This bill would repeal a section of the Texas Education Code, taking away the requirement for school districts that provide human sexuality instruction to include information describing opportunities for parental involvement in developing human sexuality curriculum in its written notice to parents before the school year.


Democratic legislators have signaled interest in legislation around concrete batch plants in their pre-filed bills.

SB 179, filed by Sen. Borris Miles, D-Houston

This bill would require the Texas Commission on Environmental Quality, or TCEQ, to consider the cumulative effects on the public’s health and physical property of facility emissions when granting permits for new or existing facilities.

HB 344, filed by Rep. Jarvis Johnson, D-Houston

Johnson’s bill would require concrete plant applicants to mail written notice of their application to each household within 440 yards of the proposed plant.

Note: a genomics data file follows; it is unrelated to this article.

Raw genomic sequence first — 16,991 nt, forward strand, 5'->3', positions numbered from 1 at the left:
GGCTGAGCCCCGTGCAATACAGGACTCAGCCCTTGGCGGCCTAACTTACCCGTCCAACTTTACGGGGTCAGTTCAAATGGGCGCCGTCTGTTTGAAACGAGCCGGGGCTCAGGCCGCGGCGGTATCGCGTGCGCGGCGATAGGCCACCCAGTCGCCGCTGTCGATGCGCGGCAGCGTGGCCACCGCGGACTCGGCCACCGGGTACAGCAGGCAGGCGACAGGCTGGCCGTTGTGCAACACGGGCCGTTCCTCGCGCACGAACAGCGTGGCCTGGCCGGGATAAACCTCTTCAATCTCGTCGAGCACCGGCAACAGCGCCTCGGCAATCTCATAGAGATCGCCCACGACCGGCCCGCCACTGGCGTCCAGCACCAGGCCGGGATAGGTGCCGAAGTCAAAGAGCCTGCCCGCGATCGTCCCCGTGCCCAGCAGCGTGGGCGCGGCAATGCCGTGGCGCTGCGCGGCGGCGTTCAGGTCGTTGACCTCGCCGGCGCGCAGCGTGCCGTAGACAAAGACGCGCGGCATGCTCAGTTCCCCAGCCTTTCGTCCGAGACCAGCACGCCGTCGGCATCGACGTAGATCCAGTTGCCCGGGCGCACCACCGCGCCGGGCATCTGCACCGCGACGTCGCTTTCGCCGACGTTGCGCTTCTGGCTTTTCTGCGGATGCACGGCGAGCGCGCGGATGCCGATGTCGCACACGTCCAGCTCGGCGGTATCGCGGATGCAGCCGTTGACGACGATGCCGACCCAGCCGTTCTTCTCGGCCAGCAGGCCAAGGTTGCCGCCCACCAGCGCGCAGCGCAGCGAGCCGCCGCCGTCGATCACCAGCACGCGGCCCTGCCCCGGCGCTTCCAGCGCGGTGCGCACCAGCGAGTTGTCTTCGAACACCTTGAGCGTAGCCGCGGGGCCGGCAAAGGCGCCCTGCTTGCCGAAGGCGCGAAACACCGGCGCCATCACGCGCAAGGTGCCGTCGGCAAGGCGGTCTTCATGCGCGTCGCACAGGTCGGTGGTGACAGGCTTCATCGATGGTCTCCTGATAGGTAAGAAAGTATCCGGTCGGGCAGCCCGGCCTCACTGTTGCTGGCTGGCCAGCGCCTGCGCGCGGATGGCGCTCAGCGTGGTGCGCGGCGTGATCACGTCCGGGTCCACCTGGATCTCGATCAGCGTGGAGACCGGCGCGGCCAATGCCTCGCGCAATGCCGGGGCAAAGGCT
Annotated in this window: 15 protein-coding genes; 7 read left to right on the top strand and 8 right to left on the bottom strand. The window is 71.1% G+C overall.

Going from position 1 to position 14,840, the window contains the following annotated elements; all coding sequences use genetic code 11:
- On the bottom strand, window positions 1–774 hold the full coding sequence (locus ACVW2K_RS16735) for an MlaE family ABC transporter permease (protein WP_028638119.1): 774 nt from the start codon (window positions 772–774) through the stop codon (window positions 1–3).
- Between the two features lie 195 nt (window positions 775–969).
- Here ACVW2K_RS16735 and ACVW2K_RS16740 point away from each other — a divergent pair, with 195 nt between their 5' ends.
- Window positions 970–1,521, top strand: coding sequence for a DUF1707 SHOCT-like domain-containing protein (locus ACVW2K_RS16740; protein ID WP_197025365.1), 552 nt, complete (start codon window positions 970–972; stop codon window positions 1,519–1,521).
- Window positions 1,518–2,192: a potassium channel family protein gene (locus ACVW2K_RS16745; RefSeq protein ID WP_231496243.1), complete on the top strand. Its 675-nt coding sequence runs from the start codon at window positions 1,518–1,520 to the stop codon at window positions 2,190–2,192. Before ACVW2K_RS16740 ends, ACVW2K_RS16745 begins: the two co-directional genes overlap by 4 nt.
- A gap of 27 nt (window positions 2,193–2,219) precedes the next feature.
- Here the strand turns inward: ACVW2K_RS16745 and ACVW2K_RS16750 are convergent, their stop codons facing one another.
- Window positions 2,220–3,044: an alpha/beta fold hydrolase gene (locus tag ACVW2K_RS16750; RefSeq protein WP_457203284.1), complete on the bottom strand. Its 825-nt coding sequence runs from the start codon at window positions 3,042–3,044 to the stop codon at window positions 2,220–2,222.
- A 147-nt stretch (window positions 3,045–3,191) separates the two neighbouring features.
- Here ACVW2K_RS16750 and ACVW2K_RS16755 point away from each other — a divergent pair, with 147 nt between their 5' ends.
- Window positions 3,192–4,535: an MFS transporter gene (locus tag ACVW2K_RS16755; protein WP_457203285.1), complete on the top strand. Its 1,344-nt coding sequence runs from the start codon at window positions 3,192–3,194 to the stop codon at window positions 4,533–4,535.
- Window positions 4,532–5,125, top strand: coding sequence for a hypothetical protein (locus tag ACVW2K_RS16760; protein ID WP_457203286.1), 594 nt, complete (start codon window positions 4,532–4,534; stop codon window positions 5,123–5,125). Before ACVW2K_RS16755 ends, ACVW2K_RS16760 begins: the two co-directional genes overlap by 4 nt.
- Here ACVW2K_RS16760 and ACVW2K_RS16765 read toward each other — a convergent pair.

HB 758, filed by Rep. Armando Walle, D-Houston

This bill would require TCEQ to allow requests for contested case hearings of concrete plant permits to be filed at any time during the public comment period.

HB 934, filed by Harold Dutton Jr., D-Houston

For permits for waste facilities and injection wells, this bill would expand the definition of “affected persons” of a facility to the state senator and representative who represent the area in which a facility’s construction is being proposed.

Out of the 32 legislators whose districts are either all or partly in Harris County, two newly-elected representatives—Rep. Charles Cunningham, R-Houston and Rep. Mano DeAyala, R-Houston—had not pre-filed any bills by the time of publication. Four returning legislators also had not pre-filed bills by the time of publication: Sen. Brandon Creighton, R-Conroe; Rep. Mary Ann Perez, D-Houston; Rep. Penny Morales Shaw, D-Houston; and Rep. Hubert Vo, D-Houston.

To read more about legislative priorities statewide, see other Community Impact coverage here.